It has been a difficult few years for a human resource (HR) professional, from having to lay off hundreds of people, to being laid off himself and not having the relative security of a permanent job.
Junior, who asked to remain unnamed, was one of the HR managers at ArcellorMittal who was directed to lay off 600 workers in December 2015.
As a professional he learned a lot about legal layoff procedure but described the process as debilitating, having to hurt so many people and dealing with the emotional consequences.
“We had no choice. The union rejected everything we proposed so the only thing to do was to lay off the workers. It was two weeks before Christmas and we were removing bread and butter from families’ tables. I had men in their late 50s in my office crying as they did not get benefits they had been paying towards for 20, 30 years. They lost so much. I didn’t have a full night’s sleep for about a week.”
Junior said when the plant was shut down he resigned and had to look for another job. Then, after about ten weeks on the new job, he was laid off because of the company’s financial difficulties.
He was unemployed for several months and rent and other bills piled up. In addition, he had the responsibility of taking care of his young sister, two nieces and two nephews. Under pressure, Junior decided he had to do something and last year November he started his own HR consultancy business. “You have no other choice. Companies are not hiring. The same degree you have, 90 other people have it. It was scary, taking that initial plunge, but it was the best decision I ever made.” Then, this year, a friend hired him on a contract basis and, while the pay cheques helped, his contract ended on Friday and he still had debts to pay. “It hasn’t been easy but slowly, bit by bit, things are improving. I’m not sure what will happen after this but God will provide.”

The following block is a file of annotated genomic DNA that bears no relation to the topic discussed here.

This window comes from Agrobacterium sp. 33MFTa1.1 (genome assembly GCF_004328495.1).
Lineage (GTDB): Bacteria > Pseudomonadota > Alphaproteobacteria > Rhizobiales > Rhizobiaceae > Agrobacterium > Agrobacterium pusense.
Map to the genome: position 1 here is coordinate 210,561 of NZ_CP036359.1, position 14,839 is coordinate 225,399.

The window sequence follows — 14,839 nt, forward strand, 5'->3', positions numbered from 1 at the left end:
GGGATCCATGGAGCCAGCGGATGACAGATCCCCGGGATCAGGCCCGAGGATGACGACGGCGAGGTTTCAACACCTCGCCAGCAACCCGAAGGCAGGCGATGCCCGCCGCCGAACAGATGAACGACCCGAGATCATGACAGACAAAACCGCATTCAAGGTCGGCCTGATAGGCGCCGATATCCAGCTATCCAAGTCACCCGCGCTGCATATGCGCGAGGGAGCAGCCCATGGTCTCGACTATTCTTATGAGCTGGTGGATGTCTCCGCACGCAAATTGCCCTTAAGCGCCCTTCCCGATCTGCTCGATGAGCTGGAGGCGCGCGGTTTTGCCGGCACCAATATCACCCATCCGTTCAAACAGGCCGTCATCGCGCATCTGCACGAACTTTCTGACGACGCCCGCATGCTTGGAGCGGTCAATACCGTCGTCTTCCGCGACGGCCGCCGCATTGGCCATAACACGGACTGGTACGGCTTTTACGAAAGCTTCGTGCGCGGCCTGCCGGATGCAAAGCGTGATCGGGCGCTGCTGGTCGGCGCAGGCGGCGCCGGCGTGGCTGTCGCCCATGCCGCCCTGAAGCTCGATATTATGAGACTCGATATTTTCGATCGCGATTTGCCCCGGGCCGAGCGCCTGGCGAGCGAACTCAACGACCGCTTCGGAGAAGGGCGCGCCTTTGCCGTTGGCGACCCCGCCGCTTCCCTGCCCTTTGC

While God may provide, Junior would like to see the government put measures in place to create permanent employment, not just contract employment.
He said financial institutions refused to recognise contracts as a proper form of employment which kept workers from getting mortgages, loans, and other financial services. “I really hope that with this coming budget the government is able to find a way to create sustainable jobs. I don’t know how, but they need to figure it out.”
Junior said he would also like to see more money invested in education as tertiary education was very expensive. He said he believed the country had even harder financial times ahead with even more layoffs.
Therefore he hoped there would be more money for skills training programmes as well, which would also encourage entrepreneurship.